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Christopher Dorner manhunt over, but troubling issues remain

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“The LAPD is by no means a perfect police department. But it's a much, much better one than it was,” writes political journalist and Los Angeles resident Marc Ambinder on the news and opinion website “This Week.”

“Many, many, many bad police officers were forced out. Less than half of the LAPD is now white; the ranks of minority supervisors are growing,” Mr. Ambinder writes. “It is hard to find a major community group in L.A. that does not concede that the basic, street-level interaction between police officers and citizens of all ethnicities, genders, and sexual orientations has gotten much warmer, friendlier, and effective, even as they understandably point out exceptions.”

Still, suspicions about the circumstances of Dorner’s death – and the charges he outlined in his Facebook manifesto before he began his rampage – remain strong, especially among many in minority communities.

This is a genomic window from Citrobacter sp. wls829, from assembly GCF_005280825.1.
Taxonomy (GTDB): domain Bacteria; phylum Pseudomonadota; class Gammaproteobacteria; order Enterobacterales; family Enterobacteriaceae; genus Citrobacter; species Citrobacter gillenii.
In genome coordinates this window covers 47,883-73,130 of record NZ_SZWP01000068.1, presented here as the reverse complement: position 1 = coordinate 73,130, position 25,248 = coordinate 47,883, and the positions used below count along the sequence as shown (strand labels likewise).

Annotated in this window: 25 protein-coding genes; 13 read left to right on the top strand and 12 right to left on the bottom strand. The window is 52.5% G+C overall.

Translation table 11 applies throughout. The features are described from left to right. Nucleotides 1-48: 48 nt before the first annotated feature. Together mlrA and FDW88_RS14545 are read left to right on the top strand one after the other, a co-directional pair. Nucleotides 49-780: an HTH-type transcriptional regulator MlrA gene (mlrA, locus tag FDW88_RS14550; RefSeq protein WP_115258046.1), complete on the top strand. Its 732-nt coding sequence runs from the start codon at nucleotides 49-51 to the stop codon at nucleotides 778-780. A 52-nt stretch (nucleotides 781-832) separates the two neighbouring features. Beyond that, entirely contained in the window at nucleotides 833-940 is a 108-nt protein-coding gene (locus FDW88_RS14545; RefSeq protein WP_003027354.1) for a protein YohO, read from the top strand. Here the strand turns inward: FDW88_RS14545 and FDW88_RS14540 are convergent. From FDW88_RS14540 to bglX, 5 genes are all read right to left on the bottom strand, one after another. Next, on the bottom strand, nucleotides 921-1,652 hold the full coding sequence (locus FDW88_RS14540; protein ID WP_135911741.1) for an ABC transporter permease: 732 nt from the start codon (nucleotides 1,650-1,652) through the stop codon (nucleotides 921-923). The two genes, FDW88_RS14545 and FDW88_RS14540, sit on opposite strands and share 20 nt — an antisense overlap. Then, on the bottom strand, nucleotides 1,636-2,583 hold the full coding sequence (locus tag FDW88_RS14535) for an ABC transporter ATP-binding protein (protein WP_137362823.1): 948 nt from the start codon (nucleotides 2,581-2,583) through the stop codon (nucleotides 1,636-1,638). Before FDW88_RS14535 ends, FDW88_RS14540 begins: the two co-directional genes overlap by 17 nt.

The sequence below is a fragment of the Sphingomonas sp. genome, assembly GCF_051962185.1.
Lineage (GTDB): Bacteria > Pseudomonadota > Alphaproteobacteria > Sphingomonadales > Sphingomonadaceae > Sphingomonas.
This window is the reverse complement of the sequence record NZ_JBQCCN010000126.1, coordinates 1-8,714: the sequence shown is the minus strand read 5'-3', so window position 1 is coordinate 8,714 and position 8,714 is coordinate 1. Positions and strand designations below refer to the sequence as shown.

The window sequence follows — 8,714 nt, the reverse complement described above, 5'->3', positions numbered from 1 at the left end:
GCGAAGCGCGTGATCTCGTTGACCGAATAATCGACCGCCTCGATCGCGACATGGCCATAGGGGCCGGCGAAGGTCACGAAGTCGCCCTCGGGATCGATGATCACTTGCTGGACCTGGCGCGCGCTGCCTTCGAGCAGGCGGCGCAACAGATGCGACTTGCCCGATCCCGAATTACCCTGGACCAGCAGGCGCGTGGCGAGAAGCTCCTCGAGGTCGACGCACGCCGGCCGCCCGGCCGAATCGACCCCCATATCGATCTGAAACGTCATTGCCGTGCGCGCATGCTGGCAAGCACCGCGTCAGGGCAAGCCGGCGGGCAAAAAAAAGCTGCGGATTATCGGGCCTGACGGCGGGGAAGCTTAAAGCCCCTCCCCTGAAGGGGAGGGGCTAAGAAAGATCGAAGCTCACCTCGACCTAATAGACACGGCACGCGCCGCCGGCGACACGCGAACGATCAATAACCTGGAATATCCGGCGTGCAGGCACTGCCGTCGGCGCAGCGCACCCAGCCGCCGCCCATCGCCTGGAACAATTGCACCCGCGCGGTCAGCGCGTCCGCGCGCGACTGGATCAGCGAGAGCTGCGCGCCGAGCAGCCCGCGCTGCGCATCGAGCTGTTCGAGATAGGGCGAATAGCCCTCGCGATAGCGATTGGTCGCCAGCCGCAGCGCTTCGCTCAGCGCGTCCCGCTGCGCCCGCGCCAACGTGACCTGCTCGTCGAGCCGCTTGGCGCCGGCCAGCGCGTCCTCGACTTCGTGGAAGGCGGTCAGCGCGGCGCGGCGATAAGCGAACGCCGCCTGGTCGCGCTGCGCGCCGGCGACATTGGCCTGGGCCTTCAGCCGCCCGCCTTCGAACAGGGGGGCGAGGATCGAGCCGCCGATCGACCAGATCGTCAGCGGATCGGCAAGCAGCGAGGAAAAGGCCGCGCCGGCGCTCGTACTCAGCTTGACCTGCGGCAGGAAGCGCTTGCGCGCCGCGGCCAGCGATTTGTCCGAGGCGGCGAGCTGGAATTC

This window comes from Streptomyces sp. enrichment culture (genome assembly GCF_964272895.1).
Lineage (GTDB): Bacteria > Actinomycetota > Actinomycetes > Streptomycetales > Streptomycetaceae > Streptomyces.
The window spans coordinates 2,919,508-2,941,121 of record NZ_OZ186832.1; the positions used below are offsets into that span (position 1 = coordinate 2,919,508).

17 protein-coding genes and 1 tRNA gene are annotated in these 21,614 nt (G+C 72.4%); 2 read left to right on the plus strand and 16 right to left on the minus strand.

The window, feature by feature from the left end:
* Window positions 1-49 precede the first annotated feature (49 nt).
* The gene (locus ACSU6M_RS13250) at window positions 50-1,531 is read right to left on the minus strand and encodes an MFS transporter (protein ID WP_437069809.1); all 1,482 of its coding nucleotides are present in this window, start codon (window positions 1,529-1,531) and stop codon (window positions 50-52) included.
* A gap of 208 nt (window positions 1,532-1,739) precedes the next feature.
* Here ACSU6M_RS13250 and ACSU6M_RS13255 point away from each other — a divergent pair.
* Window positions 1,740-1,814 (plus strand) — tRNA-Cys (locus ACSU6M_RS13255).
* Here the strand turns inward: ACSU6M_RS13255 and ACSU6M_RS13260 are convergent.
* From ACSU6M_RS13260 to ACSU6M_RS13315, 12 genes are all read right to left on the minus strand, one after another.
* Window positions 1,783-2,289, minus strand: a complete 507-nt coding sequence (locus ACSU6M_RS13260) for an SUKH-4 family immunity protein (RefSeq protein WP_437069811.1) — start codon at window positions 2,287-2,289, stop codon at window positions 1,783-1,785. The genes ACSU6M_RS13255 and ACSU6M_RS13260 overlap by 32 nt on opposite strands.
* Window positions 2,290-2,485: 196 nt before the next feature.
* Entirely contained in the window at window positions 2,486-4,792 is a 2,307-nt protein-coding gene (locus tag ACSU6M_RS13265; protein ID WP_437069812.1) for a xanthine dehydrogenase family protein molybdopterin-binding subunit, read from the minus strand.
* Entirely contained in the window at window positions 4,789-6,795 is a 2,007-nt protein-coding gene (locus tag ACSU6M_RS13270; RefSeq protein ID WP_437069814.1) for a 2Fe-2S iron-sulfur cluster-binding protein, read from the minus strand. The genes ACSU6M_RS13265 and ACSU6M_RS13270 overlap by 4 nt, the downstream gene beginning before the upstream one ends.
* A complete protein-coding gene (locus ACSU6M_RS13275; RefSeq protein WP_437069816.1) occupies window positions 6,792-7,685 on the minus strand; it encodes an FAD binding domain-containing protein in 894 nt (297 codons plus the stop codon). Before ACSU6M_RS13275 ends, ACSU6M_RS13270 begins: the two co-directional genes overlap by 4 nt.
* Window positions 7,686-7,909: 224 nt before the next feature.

“Conspiracy theories surrounding the fugitive ex-policeman have only increased as people search for answers since he died on Tuesday,” the Los Angeles Daily News reports. “So-called ‘Dorner Truthers’ established an online presence since Dorner's fiery death inside a Big Bear cabin where he engaged in a shoot-out with police. They questioned everything from the wallet officials said they found with Dorner's I.D., to whether Sheriff's deputies burned down the cabin on purpose, to the possibility that Dorner might still be alive.”

Law enforcement officials deny such charges.

Based on a coroner’s report, they said Friday that Dorner had shot and killed himself during the firefight, and they strongly deny that the cabin in which the fugitive had holed up was intentionally burned down.

"We stand confident in our actions on that fateful day," San Bernardino County Sheriff John McMahon said at a press conference Friday.

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